BROOKSVILLE — The phones are ringing off the hook again at Republic Services, the county's new garbage hauler.
In recent days, the hauler has been placing special stickers on the garbage cans of 16,000 residents who have not paid their bills, informing them that their free service is ending.
Up until now, the hauler, which took over countywide garbage collection in January, has been providing service to everyone as it built a customer list from scratch. Now the company has cut off those who haven't paid, prompting a flood of phone calls, reminiscent of the weeks of angry calls when Republic first took over the service.
County commissioners have been hearing about the ruckus, too. Commissioner Jim Adkins on Tuesday asked county staffers to bring representatives of Republic Services to the May 22 commission meeting to answer questions.
Phone calls peaked at about 1,900 one day last week, according to Republic Services business unit manager Randy Canal. The volume this week has been between 500 and 600 a day. The company has had to bring in extra workers and use customer service representatives from other states to handle the large number of calls.
Some of the calls have been from people who want to pay their bills. But many have been from unhappy residents who say they have never paid for garbage service or who do not want garbage service, even though they live in the mandatory pickup zone in Spring Hill.
Canal said there is some thought that of the 40,000 properties in the mandatory zone, the previous hauler may not have billed as many as 5,000 of them.
Other callers say they have paid their bills, but their trash is still not being collected. And some continue to have issues with missed pickups, entire neighborhoods being missed, or the day or time of their garbage, recycling and yard waste collections, according to Canal and the county's community relations coordinator, Brenda Frazier.
Canal said he has a solution he has been discussing with county officials: If the county were to bill for garbage collection on annual property tax bills, the questions and confusion when quarterly bills go out would be eliminated, he said.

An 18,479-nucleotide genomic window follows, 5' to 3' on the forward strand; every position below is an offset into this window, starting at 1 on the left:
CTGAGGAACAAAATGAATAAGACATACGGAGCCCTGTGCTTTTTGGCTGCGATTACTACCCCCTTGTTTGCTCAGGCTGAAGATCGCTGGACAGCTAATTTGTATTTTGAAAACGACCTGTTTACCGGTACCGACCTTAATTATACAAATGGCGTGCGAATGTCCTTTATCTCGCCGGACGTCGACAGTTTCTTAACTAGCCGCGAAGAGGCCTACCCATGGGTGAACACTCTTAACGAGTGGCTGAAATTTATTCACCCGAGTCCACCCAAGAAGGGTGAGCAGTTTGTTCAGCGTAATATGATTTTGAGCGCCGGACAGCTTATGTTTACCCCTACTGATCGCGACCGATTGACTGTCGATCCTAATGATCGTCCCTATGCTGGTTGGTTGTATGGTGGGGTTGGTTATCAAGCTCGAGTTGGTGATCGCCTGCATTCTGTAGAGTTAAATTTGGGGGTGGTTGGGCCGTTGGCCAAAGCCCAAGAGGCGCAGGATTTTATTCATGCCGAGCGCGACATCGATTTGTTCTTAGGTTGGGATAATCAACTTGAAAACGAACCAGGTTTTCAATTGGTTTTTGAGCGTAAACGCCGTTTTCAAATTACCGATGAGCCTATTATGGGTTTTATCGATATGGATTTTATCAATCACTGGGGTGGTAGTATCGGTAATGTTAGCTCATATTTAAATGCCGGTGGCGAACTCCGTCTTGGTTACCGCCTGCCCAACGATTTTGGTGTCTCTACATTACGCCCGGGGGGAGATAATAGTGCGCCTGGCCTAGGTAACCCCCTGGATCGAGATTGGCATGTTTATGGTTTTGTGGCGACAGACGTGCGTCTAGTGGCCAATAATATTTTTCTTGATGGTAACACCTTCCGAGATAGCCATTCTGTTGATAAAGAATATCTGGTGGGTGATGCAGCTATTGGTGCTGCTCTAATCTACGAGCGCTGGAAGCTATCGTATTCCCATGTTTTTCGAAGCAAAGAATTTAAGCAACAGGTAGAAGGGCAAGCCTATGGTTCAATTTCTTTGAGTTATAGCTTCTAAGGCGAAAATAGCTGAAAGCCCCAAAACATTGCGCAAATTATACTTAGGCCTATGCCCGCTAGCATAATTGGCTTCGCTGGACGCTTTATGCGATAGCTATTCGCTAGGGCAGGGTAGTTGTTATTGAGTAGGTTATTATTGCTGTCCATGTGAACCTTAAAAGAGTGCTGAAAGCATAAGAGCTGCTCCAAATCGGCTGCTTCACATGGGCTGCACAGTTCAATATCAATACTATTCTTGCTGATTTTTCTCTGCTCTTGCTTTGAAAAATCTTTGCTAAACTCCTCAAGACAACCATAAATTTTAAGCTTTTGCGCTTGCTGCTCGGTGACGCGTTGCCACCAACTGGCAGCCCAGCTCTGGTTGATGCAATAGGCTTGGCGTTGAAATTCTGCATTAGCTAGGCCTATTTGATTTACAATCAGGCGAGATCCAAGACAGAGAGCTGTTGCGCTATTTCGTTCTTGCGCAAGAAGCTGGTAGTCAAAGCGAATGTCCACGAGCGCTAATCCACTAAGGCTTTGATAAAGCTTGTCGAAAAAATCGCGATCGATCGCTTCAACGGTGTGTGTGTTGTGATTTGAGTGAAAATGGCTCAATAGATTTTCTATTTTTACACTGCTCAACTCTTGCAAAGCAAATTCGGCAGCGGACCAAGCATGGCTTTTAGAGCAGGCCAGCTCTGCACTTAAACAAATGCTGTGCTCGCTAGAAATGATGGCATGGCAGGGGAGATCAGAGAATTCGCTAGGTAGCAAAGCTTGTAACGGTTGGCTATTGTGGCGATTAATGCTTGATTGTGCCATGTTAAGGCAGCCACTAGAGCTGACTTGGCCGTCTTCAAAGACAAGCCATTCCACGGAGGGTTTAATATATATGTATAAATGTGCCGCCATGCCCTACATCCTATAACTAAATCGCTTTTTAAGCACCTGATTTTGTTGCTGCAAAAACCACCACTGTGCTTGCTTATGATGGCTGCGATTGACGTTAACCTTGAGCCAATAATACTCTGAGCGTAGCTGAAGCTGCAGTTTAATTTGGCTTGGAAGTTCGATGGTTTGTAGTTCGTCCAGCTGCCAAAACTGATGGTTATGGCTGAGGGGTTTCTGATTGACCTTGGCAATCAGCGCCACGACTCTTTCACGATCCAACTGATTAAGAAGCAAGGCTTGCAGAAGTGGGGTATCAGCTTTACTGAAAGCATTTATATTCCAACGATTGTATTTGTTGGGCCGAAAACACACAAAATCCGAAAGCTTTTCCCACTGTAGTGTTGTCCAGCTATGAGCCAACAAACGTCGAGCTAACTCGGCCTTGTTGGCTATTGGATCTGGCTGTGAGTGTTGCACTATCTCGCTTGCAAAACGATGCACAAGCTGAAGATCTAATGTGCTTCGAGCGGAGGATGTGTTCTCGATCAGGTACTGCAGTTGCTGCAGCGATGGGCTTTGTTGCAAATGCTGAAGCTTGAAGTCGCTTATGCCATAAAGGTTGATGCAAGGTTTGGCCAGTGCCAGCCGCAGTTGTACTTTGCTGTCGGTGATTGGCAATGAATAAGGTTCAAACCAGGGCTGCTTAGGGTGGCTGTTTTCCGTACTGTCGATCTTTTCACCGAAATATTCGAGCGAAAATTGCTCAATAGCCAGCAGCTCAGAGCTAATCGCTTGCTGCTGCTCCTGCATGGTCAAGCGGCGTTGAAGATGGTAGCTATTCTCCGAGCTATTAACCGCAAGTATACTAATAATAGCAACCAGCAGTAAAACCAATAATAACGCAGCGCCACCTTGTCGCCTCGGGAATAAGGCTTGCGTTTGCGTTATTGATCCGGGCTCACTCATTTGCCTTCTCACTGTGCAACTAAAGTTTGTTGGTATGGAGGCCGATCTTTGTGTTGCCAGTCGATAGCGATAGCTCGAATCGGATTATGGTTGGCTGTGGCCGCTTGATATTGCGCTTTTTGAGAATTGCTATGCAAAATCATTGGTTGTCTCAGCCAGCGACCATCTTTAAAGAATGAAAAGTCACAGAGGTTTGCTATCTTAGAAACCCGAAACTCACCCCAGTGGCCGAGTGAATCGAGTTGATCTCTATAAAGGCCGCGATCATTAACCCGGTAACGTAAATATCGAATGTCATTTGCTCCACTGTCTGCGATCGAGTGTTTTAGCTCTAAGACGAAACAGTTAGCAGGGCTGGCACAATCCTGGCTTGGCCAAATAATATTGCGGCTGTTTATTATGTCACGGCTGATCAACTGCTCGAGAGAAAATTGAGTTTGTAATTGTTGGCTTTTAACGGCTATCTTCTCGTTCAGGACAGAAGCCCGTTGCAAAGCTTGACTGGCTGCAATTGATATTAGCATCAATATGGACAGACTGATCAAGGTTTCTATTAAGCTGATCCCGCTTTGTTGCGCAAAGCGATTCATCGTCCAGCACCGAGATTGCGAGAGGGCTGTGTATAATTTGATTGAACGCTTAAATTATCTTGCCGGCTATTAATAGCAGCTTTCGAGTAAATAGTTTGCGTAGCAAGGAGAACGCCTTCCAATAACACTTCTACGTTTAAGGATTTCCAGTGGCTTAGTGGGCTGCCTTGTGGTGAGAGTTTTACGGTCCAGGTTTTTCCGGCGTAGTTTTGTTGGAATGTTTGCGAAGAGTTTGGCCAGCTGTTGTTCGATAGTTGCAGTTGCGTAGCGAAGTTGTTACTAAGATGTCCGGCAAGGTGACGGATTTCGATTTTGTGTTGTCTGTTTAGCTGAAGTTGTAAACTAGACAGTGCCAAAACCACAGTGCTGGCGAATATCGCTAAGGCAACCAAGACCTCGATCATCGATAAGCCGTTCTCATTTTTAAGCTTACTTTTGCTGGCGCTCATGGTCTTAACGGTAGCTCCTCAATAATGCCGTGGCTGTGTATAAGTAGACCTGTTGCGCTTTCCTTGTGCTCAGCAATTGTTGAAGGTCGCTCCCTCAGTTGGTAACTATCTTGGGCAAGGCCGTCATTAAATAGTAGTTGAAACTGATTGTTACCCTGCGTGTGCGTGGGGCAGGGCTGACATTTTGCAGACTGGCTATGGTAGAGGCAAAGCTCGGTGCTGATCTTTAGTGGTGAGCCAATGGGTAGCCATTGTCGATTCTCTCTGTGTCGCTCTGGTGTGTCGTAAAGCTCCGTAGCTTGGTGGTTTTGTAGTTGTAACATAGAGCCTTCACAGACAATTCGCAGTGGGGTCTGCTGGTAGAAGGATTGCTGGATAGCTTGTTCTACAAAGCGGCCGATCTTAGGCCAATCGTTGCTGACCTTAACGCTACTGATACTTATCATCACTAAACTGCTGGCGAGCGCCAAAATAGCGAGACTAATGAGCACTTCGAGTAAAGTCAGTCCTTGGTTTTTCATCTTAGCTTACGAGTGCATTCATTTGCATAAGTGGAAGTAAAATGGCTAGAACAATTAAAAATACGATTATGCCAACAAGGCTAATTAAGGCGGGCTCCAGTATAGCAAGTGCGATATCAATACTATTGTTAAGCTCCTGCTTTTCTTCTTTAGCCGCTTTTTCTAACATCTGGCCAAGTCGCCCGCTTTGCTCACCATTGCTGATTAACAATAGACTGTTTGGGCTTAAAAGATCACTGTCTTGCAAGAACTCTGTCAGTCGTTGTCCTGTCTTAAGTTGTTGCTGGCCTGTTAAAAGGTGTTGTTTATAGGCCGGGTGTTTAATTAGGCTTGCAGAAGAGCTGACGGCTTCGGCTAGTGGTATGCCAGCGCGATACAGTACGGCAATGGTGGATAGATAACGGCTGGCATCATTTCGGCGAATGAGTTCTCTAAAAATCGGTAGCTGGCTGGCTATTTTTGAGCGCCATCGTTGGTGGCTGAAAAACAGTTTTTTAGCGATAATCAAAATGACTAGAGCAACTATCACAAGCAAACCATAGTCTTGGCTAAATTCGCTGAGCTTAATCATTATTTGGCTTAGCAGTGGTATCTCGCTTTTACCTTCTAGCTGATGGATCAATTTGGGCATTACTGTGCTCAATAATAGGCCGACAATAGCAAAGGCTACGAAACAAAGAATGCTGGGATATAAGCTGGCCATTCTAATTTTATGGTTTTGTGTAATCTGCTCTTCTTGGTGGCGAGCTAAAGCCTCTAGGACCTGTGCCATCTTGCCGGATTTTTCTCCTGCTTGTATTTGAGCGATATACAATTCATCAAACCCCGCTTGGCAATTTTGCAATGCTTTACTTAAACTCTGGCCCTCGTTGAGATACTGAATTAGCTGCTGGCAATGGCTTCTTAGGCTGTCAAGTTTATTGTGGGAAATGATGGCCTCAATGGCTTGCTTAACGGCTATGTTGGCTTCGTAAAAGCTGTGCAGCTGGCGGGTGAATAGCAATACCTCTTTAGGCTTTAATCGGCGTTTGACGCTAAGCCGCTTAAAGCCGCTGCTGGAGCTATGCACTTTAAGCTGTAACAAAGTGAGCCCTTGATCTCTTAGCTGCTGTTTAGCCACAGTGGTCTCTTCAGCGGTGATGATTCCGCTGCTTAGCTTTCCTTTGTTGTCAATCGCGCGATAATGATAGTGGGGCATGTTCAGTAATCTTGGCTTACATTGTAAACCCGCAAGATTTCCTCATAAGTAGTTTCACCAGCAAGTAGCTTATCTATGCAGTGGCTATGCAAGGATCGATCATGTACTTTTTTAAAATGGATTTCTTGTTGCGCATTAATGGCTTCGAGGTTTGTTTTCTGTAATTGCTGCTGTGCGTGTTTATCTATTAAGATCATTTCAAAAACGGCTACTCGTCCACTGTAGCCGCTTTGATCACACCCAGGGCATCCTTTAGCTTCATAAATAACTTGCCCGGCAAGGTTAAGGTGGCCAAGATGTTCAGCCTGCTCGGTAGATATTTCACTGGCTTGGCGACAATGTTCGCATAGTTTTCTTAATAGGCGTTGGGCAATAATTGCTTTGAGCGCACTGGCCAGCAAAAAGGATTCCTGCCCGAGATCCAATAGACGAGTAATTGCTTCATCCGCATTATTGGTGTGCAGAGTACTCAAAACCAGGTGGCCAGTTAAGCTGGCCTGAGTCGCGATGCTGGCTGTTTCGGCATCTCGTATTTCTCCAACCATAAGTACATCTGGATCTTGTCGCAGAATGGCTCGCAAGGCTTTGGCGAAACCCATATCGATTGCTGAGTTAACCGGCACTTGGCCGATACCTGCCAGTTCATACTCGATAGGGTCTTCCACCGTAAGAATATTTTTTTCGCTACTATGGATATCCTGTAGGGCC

"We're hoping that the county will move forward with that,'' Canal said. "They can really fix this pretty quickly, and it's a benefit to everybody because you don't have a billing issue and you're not going to have the rash of calls every quarter.''
Ultimately, it would help if all property owners were billed for garbage collection, eliminating trash dumping and burn barrels, he said. But in a referendum two years ago, Hernando voters overwhelmingly rejected countywide garbage collection.
While Canal is pushing for the change in billing, Frazier said she is hearing that some people who live in the mandatory garbage collection zone in Spring Hill are pushing to end mandatory collection, saying they think it is illegal or unconstitutional. They say they take their garbage to the county's convenience centers and do not want to pay for curbside service.
As of Wednesday, there were still 9,000 residents who had not paid their bills, Canal said.
He noted that the county is in the process of better defining the eastern edge of the mandatory collection zone and that Republic Services intends to "work with the county to find ways to streamline the service and make it better.''
He said Republic also will continue to work toward including collection charges on tax bills, establish automated pickup zones in communities across the county and work toward a single-stream recycling system.
"It's all a work in progress,'' he said.
Barbara Behrendt can be reached at email@example.com or (352) 848-1434.